Tuesday, October 06, 2009

Check Out Askeland's Webpage

Check out our co-blogger Christian Askeland's webpage!

Christian is writing his dissertation in Cambridge under Peter Williams' supervision. He has just finished a review of Coptic biblical scholarship and is now writing another chapter on Graeco-Coptic language contact. He has also started a chapter on the Sahidic versions of John's gospel, which I assume is the nucleus of his study. There will apparently be three other chapters with various lists and summaries. I had quite a number of such lists in my own dissertation so I know what Christian is talking about. Christian hopes to have his work finished before June. We very much look forward to that!

If you have the chance to attend the SBL Annual Meeting in New Orleans, do take the opportunity to listen to Christian's paper on a Coptic MS of John believed to omit the final chapter. This paper is presented in the program unit Christianity in Egypt: Scripture, Tradition, and Reception, on 11/21/2009, 1:00 PM to 2:30 PM, Room: Esterwood - SH.

Abstract:
Was there a Coptic Translation of John’s Gospel Without Chapter 21?
The narrative discourse of John’s gospel has compelled many, if not most, modern Johannine scholars to assert that chapter 21 was a later addition. Until recently, there was no published evidence for a text of John’s gospel lacking this final chapter. At least two scholars have argued that a Sahidic manuscript in the holdings of the Bodleian library offers such evidence (Bodleian MS. Copt.e.150(P)). This paper will examine the testimony of this fragment, and will attempt to estimate its value in the discussion of the history of the biblical text. The presentation will also explore the paleographic and codicological aspects of the manuscript and its relevance to the study of the fourth gospel.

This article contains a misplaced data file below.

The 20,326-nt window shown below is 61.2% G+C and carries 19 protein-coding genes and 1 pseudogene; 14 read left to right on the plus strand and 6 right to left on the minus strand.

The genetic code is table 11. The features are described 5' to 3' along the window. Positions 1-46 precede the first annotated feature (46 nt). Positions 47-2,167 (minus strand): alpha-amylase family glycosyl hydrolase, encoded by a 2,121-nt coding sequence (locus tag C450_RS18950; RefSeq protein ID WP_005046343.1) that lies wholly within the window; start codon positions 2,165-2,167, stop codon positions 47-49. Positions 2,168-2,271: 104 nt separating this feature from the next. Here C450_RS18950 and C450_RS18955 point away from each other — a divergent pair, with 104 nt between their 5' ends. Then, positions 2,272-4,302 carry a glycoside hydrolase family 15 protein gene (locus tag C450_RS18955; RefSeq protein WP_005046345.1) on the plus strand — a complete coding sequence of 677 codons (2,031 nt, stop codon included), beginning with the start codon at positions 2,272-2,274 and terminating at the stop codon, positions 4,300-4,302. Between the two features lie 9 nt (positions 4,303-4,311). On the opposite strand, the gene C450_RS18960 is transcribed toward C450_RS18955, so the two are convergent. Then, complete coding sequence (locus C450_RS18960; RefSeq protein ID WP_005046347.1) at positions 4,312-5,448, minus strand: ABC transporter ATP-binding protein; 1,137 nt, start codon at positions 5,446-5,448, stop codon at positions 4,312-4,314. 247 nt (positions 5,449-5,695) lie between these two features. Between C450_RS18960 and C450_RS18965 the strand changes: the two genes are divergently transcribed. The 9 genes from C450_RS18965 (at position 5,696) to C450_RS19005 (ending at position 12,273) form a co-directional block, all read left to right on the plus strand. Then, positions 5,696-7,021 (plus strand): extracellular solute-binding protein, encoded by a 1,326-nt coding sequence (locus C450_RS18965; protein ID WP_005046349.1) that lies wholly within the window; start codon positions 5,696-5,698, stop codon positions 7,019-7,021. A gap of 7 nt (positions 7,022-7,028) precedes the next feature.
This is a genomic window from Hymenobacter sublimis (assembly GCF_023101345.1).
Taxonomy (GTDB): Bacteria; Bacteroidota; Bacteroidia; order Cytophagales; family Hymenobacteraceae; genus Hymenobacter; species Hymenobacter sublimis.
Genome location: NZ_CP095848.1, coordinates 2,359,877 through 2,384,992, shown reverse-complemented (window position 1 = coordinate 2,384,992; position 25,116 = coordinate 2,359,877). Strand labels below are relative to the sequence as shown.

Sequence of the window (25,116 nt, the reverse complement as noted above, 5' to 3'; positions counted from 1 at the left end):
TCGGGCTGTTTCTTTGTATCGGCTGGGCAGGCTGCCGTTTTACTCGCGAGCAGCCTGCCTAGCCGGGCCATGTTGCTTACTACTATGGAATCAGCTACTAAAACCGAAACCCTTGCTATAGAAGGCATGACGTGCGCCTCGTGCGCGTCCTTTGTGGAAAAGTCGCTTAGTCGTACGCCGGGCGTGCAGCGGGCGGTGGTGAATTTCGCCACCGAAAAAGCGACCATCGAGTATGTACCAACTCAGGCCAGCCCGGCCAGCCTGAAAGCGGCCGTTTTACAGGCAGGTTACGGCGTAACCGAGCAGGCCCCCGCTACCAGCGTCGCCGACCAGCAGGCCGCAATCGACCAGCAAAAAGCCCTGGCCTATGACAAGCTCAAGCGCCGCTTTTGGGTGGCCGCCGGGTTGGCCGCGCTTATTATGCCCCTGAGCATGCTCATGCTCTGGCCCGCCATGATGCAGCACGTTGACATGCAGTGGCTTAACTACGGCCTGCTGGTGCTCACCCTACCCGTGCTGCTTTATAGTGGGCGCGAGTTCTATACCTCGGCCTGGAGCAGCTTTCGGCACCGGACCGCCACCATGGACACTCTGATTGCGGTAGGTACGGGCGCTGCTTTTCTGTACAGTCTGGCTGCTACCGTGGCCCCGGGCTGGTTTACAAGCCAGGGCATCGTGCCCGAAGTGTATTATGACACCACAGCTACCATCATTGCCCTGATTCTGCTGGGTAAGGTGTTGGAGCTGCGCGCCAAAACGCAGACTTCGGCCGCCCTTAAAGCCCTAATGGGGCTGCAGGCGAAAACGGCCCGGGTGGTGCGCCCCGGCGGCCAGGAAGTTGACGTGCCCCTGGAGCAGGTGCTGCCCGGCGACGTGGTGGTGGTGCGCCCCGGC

Current PhD students in New Testament in Cambrige are found here, where you will also find Peter William's second PhD student, Jim Leonard, our most recent ETC blogmember.

6 comments:

  1. If the reference is to Peter Williams of Tyndale House (and not someone with the last name "William") then the possessive of "Williams" is either:

    1. Williams'

    or

    2. Williams's

    In English, you never put an apostrophe BEFORE a final "s" that is part of the name or word. (Jesus would be Jesus' or Jesus's disciples, but never "Jesu's disciples)

    Tommy, this is not to find a fault in your wording (I saw the previous posts on the "PHs"), but to help you with "Williams" since I thought you might reference Peter in some of your academic works.

    Mitch Larramore

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  2. Thanks Mitch. I am well aware of the rules, but some unconscious part of me is making trouble these days.

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  3. What happened to the department of NT studies at Aberdeen? It appears they've all relocated to Tyndale House.

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  4. Every five years, the Research Assessment Exercise takes place. In the RAE year, teaching faculty at each institute submit a list of their top publications for review. Departmental funding is based on the results. Aberdeen was plundered back in 2006/2007 by Durham and Cambridge partly because people retired that year and partly (probably) in anticipation of the coming assessment. Francis Watson got a research post at Durham and Simon Gathercole took a teaching position in Cambridge. Peter Williams became Warden at Tyndale House. St. Andrew's also had a great deal of faculty shifting around at this time. Aberdeen hired three new teaching staff who are in the process of establishing what will hopefully be strong reputations. They are yet to replace Francis Watson with a senior scholar, and are taking their time in hopes of securing someone strong. I hear lots of conflicting stories about how close they are to replacing Watson. Aberdeen was and still is a great place to be a student. Teaching staff and PhD students interact more than at many other British institutions. PhD students are given computers and offices. Indeed, these issues are restricted to NT; OT and Systematics continue to thrive.

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